I can see expecting a physician to understand your wishes (not saying that they will have to concede to them always) but expecting them to “understand your values” just flies in the face of what should seem obvious. There are many value systems, and not so systematized “values” I find incomprehensible and nonsensical. I don’t always understand them. Medical doctors should not always be expected to appropriate those values or even sympathize with them. I still like to think medicine as a profession has values of its own that makes people of goodwill seek our advice, and consistency to those values is what those people–patients and their families–expect of us.

    • imnrgh

      If you are a doctor, I would never want to be treated by you. The arrogance of your comment is astounding.

  • Brenda Denzler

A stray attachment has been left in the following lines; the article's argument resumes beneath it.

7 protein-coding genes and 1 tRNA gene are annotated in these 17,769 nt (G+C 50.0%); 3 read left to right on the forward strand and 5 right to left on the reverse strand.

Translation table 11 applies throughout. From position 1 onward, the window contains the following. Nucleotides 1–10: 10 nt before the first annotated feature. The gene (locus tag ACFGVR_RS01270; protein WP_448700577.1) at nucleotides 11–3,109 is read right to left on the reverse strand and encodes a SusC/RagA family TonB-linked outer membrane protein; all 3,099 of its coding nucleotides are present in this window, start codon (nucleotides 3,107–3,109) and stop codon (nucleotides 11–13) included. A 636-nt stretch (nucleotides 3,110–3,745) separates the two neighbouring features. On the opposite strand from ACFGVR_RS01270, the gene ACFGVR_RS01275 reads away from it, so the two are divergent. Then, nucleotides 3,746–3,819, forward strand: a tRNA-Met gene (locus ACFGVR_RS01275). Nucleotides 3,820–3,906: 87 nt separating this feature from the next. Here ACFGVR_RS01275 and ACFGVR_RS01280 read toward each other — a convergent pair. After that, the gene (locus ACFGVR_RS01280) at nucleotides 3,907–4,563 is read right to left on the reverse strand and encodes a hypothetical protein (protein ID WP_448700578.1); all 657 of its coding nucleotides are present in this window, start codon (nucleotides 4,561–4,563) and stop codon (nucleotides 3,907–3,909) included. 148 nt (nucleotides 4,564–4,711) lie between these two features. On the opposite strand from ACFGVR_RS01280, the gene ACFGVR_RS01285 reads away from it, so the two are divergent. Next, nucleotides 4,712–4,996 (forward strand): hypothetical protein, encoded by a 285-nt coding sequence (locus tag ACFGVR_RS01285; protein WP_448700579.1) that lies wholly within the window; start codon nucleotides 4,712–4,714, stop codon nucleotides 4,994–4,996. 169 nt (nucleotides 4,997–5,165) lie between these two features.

QALY, QALY, QALY. I understand what MPH is. I understand what a light-year is. I understand what a gallon is. I understand what it means to survive for another six months as compared to another nine months or a year. I understand what “quality of life” is. It is a very individual notion that depends not only on whether or not a given side effect (or effects) occur with a given treatment, but also on what kind of resources I have, as an individual, to deal with those side effects. What I do not understand is this abstract thing they are calling a QALY. I have read of it numerous times in the many debates about the high cost of health care and, in particular, the great sums of money we spend on caring for cancer patients. I have read several attempts to explain what it is. I have yet to read an explanation of what this QALY thing is that makes any kind of sense to me. Or that is meaningful to me as a cancer patient. If my oncologist presents me with info about a treatment in terms of its QALY…I will not be able to hear what he or she is saying. What I will want to know is, how effective is this treatment likely to be at keeping me alive? If he or she says, “Treatment X has a QALY of 7, while Treatment Z has a QALY of 3″ — that will mean nothing to me. If he or she then says, “The higher (or lower) a QALY score for a treatment, the higher the quality of life it is going to give you for the time that it works for you” — that will mean little to me. What I will want to know is, “And how long is THAT likely to be?” BUT…if he or she says, “Treatment X will probably work for about six months. Treatment Z will probably work for 10 months, but it has serious side effects as compared to treatment X, and you may not feel very good for most of those 10 months.” That I can understand. I will then want to know what those anticiapted side effects are, and I will want to do my own soul-searching about whether I have what it takes to endure those side effects for the sake of a few extra months of drawing breath on this earth. I don’t know a pre-set QALY score in the world that can quantify that for me, as an individual cancer patient, in any meaningful way. As far as I can tell, QALY is not something that the erudite can really specify from their perches in their labs and medical school officers. QALY is something that, in the end, is a very personal calcuation made by people coping with cancer not from a safe distance and in the abstract, but in real-time. Up close and personal.